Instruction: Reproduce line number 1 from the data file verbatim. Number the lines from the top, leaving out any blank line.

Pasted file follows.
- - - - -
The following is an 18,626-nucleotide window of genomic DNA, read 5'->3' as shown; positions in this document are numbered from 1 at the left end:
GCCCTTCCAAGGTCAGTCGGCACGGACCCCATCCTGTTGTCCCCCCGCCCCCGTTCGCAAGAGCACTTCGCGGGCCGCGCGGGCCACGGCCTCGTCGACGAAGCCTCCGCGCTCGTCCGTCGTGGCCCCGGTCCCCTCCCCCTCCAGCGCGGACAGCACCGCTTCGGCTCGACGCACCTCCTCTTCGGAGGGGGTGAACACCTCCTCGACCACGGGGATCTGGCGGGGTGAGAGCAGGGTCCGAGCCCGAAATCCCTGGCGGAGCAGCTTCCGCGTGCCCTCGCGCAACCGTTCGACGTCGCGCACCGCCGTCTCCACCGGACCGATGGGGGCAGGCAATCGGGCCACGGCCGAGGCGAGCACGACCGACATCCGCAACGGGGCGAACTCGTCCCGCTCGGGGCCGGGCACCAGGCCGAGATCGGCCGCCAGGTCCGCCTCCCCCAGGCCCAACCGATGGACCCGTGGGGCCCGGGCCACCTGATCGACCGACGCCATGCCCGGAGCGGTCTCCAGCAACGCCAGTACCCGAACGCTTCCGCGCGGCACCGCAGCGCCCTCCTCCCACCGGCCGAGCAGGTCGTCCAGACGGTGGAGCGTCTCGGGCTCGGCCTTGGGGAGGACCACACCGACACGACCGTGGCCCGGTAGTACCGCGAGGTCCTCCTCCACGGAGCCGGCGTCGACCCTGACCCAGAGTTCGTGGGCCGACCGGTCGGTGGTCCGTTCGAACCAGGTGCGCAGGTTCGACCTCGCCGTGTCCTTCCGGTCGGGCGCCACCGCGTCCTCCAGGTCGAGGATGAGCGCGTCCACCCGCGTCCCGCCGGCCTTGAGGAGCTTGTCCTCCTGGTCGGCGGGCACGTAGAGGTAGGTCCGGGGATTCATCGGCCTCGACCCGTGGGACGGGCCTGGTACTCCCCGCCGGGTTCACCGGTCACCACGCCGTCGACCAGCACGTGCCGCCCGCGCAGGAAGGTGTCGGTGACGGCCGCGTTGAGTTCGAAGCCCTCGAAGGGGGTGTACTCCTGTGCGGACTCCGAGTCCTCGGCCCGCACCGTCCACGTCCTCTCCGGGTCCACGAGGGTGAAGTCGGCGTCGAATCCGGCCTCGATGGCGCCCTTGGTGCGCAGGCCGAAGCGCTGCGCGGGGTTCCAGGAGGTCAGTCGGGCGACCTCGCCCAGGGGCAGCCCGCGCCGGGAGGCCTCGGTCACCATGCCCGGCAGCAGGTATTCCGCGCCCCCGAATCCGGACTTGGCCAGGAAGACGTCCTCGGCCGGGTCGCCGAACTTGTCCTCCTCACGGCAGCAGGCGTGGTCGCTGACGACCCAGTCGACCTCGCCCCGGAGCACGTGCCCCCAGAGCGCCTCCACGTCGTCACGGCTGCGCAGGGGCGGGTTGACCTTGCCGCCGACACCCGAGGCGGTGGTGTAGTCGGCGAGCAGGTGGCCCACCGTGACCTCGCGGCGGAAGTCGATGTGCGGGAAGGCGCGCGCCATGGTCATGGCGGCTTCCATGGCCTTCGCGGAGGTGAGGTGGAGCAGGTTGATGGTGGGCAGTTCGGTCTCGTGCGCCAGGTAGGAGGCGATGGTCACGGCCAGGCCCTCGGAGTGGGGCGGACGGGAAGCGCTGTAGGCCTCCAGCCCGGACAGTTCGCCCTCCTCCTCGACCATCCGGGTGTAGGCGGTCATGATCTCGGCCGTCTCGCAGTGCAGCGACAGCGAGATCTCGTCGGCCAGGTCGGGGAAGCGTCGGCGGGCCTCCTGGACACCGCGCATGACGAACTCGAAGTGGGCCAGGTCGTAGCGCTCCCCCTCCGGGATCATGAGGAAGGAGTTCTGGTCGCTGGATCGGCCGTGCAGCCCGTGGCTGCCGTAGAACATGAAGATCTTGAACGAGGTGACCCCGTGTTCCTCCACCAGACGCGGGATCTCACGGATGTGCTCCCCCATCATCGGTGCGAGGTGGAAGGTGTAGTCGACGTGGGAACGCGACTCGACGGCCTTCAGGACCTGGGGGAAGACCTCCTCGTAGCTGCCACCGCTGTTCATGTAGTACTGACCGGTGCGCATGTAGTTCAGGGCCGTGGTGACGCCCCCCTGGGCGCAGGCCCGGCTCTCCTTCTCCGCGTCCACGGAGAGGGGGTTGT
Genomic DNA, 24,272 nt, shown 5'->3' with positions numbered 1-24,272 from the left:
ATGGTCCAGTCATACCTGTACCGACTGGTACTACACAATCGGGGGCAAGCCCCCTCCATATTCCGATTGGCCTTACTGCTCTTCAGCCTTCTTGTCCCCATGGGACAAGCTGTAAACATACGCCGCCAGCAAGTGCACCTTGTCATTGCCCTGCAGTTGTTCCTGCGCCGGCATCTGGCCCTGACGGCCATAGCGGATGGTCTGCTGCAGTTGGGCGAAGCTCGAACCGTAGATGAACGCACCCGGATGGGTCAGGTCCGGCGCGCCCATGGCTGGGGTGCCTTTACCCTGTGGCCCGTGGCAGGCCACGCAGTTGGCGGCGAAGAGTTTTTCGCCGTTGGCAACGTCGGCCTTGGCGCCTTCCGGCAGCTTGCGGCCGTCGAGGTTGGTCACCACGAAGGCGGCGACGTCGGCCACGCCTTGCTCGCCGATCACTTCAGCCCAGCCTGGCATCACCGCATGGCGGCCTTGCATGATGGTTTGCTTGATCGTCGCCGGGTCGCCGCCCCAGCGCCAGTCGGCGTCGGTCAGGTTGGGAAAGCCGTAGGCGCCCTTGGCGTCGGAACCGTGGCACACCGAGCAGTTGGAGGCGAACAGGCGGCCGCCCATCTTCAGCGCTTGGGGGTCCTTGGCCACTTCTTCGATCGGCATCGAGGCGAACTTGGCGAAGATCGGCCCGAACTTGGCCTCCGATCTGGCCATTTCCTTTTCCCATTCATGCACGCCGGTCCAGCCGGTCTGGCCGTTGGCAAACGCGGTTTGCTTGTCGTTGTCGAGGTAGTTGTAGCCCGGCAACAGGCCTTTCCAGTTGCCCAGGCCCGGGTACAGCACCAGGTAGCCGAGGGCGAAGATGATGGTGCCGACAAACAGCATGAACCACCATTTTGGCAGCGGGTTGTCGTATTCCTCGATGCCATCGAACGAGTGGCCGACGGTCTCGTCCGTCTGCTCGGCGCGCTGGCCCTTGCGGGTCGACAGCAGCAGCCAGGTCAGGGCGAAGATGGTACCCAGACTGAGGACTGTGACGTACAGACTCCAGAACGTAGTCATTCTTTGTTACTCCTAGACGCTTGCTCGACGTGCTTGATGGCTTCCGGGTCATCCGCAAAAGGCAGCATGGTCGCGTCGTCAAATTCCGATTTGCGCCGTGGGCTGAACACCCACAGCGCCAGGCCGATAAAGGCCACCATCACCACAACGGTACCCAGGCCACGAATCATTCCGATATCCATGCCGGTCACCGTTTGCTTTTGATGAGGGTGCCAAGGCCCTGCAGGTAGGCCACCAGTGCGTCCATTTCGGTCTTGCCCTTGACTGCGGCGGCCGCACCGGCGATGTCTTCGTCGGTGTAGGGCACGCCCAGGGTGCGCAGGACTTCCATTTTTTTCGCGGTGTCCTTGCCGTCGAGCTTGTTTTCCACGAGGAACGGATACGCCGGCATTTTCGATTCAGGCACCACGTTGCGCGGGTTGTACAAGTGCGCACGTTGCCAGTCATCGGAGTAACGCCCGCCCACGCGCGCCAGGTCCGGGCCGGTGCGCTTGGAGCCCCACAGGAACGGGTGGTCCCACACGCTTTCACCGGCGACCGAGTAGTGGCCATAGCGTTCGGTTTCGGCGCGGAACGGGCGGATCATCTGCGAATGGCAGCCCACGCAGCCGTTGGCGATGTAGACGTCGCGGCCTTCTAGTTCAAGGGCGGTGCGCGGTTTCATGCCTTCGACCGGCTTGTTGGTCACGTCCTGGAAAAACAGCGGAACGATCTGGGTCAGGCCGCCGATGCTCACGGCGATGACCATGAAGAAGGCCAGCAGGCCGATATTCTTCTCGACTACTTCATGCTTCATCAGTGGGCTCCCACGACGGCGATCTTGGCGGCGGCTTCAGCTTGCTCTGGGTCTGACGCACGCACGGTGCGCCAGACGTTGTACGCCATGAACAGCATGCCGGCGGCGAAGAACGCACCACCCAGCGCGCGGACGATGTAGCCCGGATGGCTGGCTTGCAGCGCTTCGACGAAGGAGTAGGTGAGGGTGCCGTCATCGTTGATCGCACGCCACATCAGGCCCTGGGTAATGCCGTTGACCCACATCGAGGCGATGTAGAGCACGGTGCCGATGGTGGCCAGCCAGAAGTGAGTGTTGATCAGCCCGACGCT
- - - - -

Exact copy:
The following is an 18,626-nucleotide window of genomic DNA, read 5'->3' as shown; positions in this document are numbered from 1 at the left end: